Abstract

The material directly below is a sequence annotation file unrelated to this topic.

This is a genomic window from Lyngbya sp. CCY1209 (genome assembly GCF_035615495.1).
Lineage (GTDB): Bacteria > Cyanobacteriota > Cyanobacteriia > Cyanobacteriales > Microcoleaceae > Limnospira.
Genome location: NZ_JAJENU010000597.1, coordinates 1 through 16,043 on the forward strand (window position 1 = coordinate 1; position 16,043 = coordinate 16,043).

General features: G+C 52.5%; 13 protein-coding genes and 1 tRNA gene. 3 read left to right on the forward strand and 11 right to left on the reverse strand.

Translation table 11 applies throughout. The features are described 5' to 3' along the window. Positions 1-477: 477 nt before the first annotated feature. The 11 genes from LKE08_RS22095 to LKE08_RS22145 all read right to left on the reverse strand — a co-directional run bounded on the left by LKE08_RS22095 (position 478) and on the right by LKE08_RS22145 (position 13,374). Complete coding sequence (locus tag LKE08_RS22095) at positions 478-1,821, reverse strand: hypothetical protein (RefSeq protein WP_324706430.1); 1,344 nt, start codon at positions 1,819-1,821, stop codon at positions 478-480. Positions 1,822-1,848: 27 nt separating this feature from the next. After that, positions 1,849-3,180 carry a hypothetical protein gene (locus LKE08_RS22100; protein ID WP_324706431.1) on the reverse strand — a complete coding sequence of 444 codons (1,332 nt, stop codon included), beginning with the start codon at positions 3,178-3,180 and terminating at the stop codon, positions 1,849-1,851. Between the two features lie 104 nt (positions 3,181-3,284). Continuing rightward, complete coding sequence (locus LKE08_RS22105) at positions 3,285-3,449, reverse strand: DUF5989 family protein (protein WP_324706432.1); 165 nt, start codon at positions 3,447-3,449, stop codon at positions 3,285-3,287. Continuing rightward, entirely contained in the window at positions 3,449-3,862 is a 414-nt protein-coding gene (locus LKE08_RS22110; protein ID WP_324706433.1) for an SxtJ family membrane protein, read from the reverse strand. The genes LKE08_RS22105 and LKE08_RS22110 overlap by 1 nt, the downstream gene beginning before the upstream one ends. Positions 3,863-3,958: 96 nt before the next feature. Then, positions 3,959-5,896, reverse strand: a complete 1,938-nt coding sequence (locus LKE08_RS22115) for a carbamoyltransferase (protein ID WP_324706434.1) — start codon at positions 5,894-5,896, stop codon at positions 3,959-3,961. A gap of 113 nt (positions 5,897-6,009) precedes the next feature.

Maps showing Quaternary deposits and active fault traces, paleoseismic trenches, scarp diffusion analyses, and soil characteristics in displaced alluvial surfaces are combined with previous paleoseismic studies to examine the character of late Pleistocene earthquake recurrence and estimate the net extension rate across the interior of the Great Basin of the western United States at the latitude of ∼39°N. The study area includes faults bounding the Desatoya, Toiyabe, Monitor, Simpson Park, Toquima, Antelope, Fish Creek, Butte, Egan, and Schell Creek Ranges. The rate of earthquake recurrence is documented to be significantly less than observed within the Walker Lane–Central Nevada seismic belt and along the Wasatch, which respectively define the western and eastern boundaries of the interior of the Great Basin. Late Pleistocene extension across the interior of the Great Basin is calculated to equal ∼1 mm/yr across the 450 km transect and is consistent with rates defined by recent geodetic studies. The agreement in extension rate estimates over different time scales indicates that tectonic deformation in the Great Basin has been characterized by relatively slow and consistent extension through the late Pleistocene to the present. The internal deformation of the Great Basin and the pattern of strain release may reflect a broad transition zone from northwest-directed shear in the west to extension along the eastern edge of the Pacific–North American plate boundary.

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